Zimbabwean national and PhD graduate, Dr Armstrong Dzomba.

Doctoral Study Assesses Effects of Mobility on HIV Risk

Dr Armstrong Dzomba’s PhD study investigated the effects of mobility on HIV acquisition risk in South Africa. He was supervised by Professor Frank Tanser from the College of Health Sciences and Professor Kaymarlin Govender from the College of Humanities.

‘The study identified the mechanisms behind the complex relationship between mobility, risky sexual practices and HIV acquisition, and is the first to capture the changing epidemiological profile of HIV among those who migrate in a hyper-endemic rural community in South Africa,’ explained Dzomba.

According to Dzomba, South African women are now migrating at a rate similar to men, yet remain an understudied population. The study examined whether female migrants remained at increased risk of HIV infection given the changing HIV treatment/antiretroviral therapy (ART) and prevention landscape, ie, pre-ART (before 2009) and post-ART (2010 onwards).

‘The results demonstrated that ART substantially reduced the risk of HIV acquisition among highly mobile women. During the post-ART scale-up period, the risk of HIV acquisition declined fivefold compared to the pre-ART scale-up period,’ said Dzomba.

According to Dzomba, his study is one of the first to provide conclusive evidence that scale-up of ART in South Africa reduced HIV acquisition risk among female migrants. These results are a strong justification for the use of novel models of differentiated service delivery in the public health system to simplify and adapt HIV services to the needs of mobile people.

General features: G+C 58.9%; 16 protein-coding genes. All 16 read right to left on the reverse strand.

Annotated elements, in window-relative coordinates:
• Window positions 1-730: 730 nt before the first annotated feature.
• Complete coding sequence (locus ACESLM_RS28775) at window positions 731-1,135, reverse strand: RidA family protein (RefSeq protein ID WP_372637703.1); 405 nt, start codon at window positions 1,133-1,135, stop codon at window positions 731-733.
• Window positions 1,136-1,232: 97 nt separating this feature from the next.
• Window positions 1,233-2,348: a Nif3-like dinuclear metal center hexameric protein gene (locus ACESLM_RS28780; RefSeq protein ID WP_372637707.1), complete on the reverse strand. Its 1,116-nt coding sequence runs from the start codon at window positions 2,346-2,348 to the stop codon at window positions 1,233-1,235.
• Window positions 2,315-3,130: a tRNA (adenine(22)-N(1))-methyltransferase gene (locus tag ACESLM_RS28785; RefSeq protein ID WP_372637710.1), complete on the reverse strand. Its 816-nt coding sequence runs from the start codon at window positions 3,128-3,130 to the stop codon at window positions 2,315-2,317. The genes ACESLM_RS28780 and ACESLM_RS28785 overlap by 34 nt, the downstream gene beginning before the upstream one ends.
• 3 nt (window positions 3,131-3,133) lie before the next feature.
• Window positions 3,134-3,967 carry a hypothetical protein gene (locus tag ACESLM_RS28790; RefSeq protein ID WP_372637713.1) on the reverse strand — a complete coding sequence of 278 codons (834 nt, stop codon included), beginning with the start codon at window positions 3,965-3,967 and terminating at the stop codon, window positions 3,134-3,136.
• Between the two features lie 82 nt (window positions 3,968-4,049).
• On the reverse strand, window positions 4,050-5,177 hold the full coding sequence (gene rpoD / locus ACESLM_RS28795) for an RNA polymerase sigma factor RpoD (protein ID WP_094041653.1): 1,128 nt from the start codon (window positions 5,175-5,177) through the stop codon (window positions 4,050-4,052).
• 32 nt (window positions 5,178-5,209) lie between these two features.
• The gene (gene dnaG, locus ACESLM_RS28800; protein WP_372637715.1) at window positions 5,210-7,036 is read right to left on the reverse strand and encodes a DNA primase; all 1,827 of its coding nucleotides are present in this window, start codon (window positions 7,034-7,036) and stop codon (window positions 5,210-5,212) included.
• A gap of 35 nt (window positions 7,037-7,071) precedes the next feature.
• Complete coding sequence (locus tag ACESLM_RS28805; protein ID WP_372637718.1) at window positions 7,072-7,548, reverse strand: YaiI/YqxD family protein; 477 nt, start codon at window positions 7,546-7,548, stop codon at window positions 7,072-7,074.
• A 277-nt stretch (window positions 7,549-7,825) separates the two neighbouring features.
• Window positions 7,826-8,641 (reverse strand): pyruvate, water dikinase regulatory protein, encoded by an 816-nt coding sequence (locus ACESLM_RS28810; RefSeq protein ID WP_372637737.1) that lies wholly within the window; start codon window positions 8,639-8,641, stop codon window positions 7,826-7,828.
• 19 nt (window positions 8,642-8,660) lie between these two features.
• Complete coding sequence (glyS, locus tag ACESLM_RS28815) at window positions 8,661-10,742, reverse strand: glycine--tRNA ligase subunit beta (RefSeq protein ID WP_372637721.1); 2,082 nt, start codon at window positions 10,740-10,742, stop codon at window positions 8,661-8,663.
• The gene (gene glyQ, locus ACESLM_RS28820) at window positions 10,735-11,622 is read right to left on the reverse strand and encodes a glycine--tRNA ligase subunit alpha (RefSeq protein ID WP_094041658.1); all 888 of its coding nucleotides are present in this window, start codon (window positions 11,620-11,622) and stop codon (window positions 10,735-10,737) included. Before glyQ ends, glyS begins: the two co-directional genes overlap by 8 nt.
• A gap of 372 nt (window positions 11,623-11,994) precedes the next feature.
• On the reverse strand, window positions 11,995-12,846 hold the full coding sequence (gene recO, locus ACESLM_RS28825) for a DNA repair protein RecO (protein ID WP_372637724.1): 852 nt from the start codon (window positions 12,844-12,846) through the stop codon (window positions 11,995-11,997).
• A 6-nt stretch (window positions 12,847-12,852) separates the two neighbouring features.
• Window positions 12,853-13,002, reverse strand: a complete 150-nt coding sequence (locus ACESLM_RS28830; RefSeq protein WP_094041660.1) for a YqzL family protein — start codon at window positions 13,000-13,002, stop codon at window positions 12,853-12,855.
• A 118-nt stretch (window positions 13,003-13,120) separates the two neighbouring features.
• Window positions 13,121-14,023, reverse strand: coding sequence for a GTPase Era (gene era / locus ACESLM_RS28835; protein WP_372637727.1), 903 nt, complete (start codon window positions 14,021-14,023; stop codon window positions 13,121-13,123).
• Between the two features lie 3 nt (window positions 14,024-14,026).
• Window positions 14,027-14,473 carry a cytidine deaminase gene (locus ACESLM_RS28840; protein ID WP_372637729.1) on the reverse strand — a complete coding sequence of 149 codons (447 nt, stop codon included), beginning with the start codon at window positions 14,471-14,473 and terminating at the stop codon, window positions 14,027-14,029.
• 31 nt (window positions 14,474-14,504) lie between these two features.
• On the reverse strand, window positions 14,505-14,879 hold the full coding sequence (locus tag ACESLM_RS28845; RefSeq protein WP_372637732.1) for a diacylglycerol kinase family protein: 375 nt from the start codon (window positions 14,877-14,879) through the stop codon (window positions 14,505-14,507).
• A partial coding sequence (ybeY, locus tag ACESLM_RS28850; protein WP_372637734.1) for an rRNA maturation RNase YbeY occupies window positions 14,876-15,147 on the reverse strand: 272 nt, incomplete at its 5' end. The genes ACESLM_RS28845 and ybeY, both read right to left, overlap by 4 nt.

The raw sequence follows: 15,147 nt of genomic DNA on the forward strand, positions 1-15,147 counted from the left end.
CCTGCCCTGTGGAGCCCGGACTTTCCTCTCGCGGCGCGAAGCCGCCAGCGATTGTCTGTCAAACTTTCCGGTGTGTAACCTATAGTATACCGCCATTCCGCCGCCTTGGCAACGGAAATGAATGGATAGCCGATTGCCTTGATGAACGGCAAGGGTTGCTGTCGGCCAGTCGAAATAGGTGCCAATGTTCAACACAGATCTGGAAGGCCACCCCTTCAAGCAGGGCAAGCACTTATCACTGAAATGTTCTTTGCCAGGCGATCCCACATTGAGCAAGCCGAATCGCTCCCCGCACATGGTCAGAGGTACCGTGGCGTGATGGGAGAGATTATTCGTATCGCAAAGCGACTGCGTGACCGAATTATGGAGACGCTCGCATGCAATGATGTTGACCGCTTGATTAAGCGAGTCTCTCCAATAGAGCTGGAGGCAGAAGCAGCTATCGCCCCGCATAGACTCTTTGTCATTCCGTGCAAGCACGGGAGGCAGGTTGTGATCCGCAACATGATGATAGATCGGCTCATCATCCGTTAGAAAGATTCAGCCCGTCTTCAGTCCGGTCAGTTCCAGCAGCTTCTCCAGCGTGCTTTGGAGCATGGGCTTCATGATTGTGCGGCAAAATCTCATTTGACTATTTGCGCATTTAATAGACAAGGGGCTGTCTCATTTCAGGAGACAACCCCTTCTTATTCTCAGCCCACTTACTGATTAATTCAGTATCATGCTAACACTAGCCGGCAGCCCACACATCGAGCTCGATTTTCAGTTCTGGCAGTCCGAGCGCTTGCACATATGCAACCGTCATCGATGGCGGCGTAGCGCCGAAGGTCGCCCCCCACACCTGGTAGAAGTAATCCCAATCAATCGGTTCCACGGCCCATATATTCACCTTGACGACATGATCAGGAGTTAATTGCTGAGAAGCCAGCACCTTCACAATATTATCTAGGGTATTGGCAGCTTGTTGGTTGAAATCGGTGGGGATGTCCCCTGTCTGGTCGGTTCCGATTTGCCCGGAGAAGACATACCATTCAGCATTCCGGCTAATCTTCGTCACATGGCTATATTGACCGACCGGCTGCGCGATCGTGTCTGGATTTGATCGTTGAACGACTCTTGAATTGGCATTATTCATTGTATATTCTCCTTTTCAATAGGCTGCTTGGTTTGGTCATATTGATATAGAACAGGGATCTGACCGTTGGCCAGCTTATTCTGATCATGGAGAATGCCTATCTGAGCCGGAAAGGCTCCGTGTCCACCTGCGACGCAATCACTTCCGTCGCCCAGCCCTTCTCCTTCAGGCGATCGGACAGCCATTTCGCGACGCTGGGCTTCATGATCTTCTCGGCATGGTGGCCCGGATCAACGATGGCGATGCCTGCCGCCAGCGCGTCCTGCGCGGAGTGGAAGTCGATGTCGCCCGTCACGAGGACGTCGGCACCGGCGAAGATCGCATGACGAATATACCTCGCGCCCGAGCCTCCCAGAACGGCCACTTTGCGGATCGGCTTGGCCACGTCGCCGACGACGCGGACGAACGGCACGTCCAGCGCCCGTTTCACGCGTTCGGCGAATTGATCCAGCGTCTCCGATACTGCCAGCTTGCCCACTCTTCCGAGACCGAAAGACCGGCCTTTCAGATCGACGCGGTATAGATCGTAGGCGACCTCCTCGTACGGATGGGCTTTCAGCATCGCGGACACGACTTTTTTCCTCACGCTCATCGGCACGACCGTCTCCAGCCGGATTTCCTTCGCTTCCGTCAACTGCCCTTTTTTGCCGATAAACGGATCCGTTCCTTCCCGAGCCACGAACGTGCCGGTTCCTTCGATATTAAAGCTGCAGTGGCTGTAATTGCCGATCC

‘For example, HIV self-testing and other mobile health solutions across the prevention and treatment cascade for this often-underserved population may help to decongest the health system,’ he said.

Dzomba believes his work has filled a major knowledge gap in the literature regarding the link between migration and HIV acquisition risk in the era of access to ART. He has submitted a joint National Institutes of Health (NIH) grant application to support new research on the use of HIV self-testing (HIVST) to improve outcomes along the HIV cascade for migrants.

‘This will examine the role of technological innovations in reducing the size of the undiagnosed population to the 5% level or below by 2030 in light of the 95-95-95 target in HIV hyper-endemic rural communities in sub-Saharan Africa,’ he said.

Dzomba is currently a postdoctoral fellow at the Medical Research Council/University of the Witwatersrand (MRC/Wits) Unit in the Rural Public Health Transitions Research Unit (Agincourt).

He is grateful to have been supervised by two great professors. ‘I was fortunate to have two supervisors, as I needed all the help I could get!’ He is also grateful to his home country, Zimbabwe, for awarding him a scholarship.

‘The incredible support UKZN offered to graduate students was a real boon. Based in the state-of-the-art lab at the Africa Health Research Institute at the Nelson R Mandela School of Medicine in the beautiful city of Durban, with its sub-tropical weather and stretch of the Indian Ocean coast for occasional Sunday runs, there was no question that UKZN was the place to be throughout my PhD,’ he said.

Words: Nombuso Dlamini

Photograph: Supplied